Cooking
Gavin McQuillan

* How to Ask for Money

Have a project that just needs some cash to get off the ground? Need someone to fund beer and food for an event? Have a great idea and want to get paid for implementing it? Come find out how we did it.
Business
Selena Deckelmann, J Chris Anderson, Teyo Tyree

* Parrot: State of the VM

Parrot is an ambitious and long-lived project that aims to be a VM for interoperable dynamic language implementation. We'll take a look at what Parrot's developers have been doing of late, what kind of awesome goodies we've plundered from the OSS world and where we want to go in the next year.
Chemistry
Christoph Otto

* Run Your Javascript Everywhere, with Jellyfish.

In a world where Javascript is everywhere; your browser, server, database, mobile device -- you want and need code reuse to speed up development. In order to do this, you need to know that code works in all the environments you care about. Jellyfish is a node project focused on provisioning different environments and making it easy for you to execute your JS and get the results.
Cooking
Adam Christian

* The Big Data Exploratorium: Data Mining, from Patents to Memes

Learn to use simple natural language processing and graph analysis tools in Python and R to explore the structure of the dataverse. From Reddit to the USPTO to Google Books, come try some data hacks!
Cooking
Noah Pepper, Devin Chalmers

* The Open Cloud

Why be locked into a cloud vendor? Shouldn't Cloud be Open Cloud and powered by Open Source software? Open Stack is a collection of open source technologies to deliver a cloud operating system. Learn about Open Stack and how to use it to deliver your own Open Source powered clouds.
Cooking
James Turnbull, Eric Day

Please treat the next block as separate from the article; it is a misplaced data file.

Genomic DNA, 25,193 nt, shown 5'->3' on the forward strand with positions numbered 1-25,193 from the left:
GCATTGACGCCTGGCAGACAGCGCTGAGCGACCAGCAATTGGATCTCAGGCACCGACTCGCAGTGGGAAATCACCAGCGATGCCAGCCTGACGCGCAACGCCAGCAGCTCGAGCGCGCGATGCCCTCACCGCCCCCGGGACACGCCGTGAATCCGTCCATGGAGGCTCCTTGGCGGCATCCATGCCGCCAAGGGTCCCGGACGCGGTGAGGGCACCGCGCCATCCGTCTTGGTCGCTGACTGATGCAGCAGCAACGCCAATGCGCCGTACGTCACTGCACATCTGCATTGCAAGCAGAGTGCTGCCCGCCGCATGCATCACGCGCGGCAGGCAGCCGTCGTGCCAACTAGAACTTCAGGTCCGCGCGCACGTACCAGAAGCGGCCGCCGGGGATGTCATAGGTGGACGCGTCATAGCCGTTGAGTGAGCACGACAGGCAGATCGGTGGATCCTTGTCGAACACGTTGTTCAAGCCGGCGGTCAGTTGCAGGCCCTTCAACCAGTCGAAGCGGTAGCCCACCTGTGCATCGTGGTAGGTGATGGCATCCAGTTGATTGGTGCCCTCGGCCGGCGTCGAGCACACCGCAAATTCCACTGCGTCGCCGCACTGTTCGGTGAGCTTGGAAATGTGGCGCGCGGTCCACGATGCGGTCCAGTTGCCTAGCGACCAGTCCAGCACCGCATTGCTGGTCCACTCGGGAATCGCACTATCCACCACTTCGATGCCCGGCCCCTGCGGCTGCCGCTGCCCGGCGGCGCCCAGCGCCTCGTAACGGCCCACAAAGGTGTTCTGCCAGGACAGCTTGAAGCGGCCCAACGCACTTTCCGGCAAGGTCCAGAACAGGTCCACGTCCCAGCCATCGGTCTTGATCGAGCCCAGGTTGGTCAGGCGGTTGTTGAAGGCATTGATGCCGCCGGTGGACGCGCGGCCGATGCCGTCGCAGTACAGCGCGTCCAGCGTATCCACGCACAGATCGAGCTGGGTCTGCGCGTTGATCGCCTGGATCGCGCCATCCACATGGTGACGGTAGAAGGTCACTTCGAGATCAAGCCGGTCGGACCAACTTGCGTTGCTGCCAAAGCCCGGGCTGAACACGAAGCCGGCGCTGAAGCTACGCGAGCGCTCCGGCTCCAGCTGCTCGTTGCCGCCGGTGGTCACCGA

Open Source Bridge 2009

Favorite sessions for this user

* Bootstrapping Your Open Source Business

A panel on funding your business without VC, based on GitHub's experiences.
Business
Chris Wanstrath, PJ Hyett, Tom Werner

* Building an embedded Linux system monitoring device

As a Kernel developer I spend alot of my day looking at syslogs and rebooting systems. So, I set off to automate the process and you, the audience, will get an introduction to building ARM software and network device drivers.
Hacks
Brandon Philips

* Command-Line Kung Fu: White Belt

Come and learn some useful command-line short cuts and shell idioms that will make you vastly more productive in a Linux or Unix shell. Time permitting, we'll even play "stump the expert", so bring your thorniest shell problems.
Cooking
Hal Pomeranz

* Effective code sprinting

Code sprints are events where developers quickly complete coding tasks in a collaborative environment. A panel of skilled developers will share their experiences for organizing effective code sprints so you can better participate and organize your own. The panel members have organized and participated in over a hundred sprints (ranging from Django to JRuby) and used sprints as the primary way to develop community-oriented projects (e.g., Calagator). While most of the discussion will be about volunteer-run open source code sprints, many of the ideas will be readily applicable to improving development at your workplace. The panel will offer practical, actionable advice that you can use and answer your questions.
Culture
Igal Koshevoy, Reid Beels, Audrey Eschright

* Introduction to Parrot

This talk briefly explains the overall architecture of Parrot and teaches the skills needed to get started hacking in Parrot.
Hacks
Chromatic X

* Please Your Pixel-Hungry Eyes With Codes That Read Better

Make the text you see in the Terminal window more legible and readable by finding, customizing and designing your own font!
Hacks
Bram Pitoyo

* Write your own Bayesian Classifier: An Introduction to Machine Learning

Can you perform simple arithmetic? Do you know how to program well enough to open and read files? Then you can write a Bayesian classifier, one of the machine learning techniques for predicting categories, most famous for its use in spam filters. Let's demystify this impressively-named but ultimately simple process.
Cooking
John Melesky